Supplementary Memorandum by the Department
of the Environment, Transport and the Regions (IT 175)
INTEGRATED TRANSPORT WHITE PAPER
At the meeting of the Select Committee on Wednesday
18 November, Mr Donohoe asked at question 320 about the impact
which increased fuel duty could have on the "flagging out"
of freight haulage vehicles. Mr MacDonald of DETR undertook that
someone from the Department would write on this matter, and I
am pleased to do so.
I might begin by explaining that the strategy
of increasing fuel duty by 6 per cent a year above inflation is
one of the most cost effective ways the Government has of reducing
carbon dioxide emissions from road transport, which is one of
the main causes of climate change. Higher fuel taxes encourage
all motorists to reduce their fuel consumption through the purchase
of more fuel efficient vehicles, adoption of greener driving styles,
or less vehicle use.
Furthermore, although the British road haulage
industry is already one of the most efficient in the world, there
is still considerable scope for many British hauliers to reduce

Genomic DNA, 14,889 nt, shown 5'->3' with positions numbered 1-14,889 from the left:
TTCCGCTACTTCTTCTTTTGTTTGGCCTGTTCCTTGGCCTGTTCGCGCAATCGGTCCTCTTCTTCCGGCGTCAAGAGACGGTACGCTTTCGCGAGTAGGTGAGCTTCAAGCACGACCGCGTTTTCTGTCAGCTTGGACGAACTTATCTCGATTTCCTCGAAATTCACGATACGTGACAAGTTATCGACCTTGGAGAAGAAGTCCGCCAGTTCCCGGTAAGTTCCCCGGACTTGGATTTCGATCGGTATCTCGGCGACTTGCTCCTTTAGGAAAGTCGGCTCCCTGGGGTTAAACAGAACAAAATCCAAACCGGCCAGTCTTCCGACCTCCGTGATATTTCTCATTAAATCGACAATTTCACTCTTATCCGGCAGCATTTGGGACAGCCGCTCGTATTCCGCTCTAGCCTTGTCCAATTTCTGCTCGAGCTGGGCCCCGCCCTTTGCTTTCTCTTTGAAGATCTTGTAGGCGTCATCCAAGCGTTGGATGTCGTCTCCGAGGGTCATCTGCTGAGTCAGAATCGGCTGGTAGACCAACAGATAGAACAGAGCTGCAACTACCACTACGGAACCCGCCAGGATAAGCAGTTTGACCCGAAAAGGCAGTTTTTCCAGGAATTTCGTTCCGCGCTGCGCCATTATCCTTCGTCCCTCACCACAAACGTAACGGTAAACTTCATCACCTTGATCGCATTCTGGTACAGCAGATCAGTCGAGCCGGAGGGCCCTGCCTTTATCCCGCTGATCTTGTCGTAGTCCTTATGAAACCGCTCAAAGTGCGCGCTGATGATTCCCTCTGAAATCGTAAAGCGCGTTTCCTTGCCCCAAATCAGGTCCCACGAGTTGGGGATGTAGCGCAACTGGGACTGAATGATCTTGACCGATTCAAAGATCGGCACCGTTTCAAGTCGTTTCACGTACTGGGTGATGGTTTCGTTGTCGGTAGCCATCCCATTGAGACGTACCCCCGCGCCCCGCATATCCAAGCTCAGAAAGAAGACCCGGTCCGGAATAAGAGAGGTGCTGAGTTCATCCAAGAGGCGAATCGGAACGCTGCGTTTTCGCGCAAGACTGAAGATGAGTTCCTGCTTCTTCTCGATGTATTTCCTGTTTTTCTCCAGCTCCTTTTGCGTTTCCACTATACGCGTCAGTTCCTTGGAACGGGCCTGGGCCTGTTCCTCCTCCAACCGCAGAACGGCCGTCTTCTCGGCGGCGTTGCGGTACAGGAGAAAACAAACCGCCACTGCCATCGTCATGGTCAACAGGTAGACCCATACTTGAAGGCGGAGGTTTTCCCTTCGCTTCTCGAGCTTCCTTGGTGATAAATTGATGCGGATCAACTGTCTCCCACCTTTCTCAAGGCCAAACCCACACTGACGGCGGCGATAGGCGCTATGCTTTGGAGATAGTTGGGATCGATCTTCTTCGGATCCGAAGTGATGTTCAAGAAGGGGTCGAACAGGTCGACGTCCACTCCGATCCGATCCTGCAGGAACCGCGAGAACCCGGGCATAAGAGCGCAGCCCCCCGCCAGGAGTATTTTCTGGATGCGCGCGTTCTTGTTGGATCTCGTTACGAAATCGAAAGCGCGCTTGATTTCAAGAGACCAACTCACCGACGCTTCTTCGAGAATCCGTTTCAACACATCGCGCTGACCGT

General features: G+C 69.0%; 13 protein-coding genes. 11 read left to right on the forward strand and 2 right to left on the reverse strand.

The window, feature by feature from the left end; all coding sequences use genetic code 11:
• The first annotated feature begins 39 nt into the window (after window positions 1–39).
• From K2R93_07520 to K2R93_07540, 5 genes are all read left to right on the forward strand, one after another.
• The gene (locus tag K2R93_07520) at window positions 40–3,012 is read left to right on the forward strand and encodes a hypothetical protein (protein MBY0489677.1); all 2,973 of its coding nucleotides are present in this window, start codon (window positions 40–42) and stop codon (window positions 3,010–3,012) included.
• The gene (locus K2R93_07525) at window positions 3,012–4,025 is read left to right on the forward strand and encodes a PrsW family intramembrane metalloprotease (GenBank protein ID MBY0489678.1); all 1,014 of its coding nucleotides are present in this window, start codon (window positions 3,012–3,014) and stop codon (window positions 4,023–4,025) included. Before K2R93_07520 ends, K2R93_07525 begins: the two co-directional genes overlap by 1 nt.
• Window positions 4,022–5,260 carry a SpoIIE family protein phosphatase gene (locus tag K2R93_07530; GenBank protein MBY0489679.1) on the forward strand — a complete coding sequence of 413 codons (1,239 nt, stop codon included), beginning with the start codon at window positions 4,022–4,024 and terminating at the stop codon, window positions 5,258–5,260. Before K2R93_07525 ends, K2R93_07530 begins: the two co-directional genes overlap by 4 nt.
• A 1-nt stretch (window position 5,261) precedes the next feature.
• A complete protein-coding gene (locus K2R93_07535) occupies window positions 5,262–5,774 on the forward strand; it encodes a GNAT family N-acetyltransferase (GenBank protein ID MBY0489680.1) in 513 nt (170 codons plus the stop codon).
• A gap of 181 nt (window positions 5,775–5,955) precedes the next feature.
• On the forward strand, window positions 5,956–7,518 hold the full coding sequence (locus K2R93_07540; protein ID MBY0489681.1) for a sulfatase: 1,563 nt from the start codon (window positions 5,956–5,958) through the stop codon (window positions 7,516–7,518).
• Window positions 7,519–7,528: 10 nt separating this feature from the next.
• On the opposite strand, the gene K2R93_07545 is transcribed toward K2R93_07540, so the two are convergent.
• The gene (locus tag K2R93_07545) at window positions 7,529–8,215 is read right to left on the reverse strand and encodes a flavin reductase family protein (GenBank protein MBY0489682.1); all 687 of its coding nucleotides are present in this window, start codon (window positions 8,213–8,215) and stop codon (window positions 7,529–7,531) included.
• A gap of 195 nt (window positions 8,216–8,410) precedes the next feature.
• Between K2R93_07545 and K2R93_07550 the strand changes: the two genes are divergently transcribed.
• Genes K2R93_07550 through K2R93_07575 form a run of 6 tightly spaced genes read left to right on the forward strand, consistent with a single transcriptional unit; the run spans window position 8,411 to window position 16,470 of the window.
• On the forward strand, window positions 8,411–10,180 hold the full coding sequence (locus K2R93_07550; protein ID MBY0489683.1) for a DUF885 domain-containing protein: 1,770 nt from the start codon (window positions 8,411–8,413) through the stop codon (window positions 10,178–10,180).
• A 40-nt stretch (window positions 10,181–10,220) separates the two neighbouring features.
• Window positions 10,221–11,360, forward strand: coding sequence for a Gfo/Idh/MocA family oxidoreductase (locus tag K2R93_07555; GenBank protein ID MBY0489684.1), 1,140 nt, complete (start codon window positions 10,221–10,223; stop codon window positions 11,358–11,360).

their fuel consumption, through improved driver training, minimising
empty running, and better logistics management. A recent survey
by the Freight Transport Association indicated that, on a like-for-like
basis, the best haulage fleets were almost twice as fuel-efficient
as the worst.
Of course, we recognise that diesel prices,
as a result of the fuel duty strategy, are significantly higher
in the UK compared to continental Europe. However, there is little
evidence of foreign hauliers undercutting domestic hauliers for
domestic business: cabotage accounted for less than a tenth of
one per cent of domestic business when it was abolished in July.
Turning to the specific question asked by Mr
Donohoe, the Department is well aware that some hauliers are considering
registering their vehicles overseas. They will no doubt consider
the total costs of doing so, which can be significant; they should
not concentrate solely on differences in fuel duty. Indeed this
tends to be of little relevance to the question of flagging out,
VED rates would be more important. But hauliers would also want
to consider differences in social and capital taxes, which are
generally lower in the UK.
The Department is also monitoring the extent
of cabotage in the UK; any substantial increase could add pressure
on UK hauliers to register overseas. But as indicated earlier,
that is not the case at present.
11 December 1998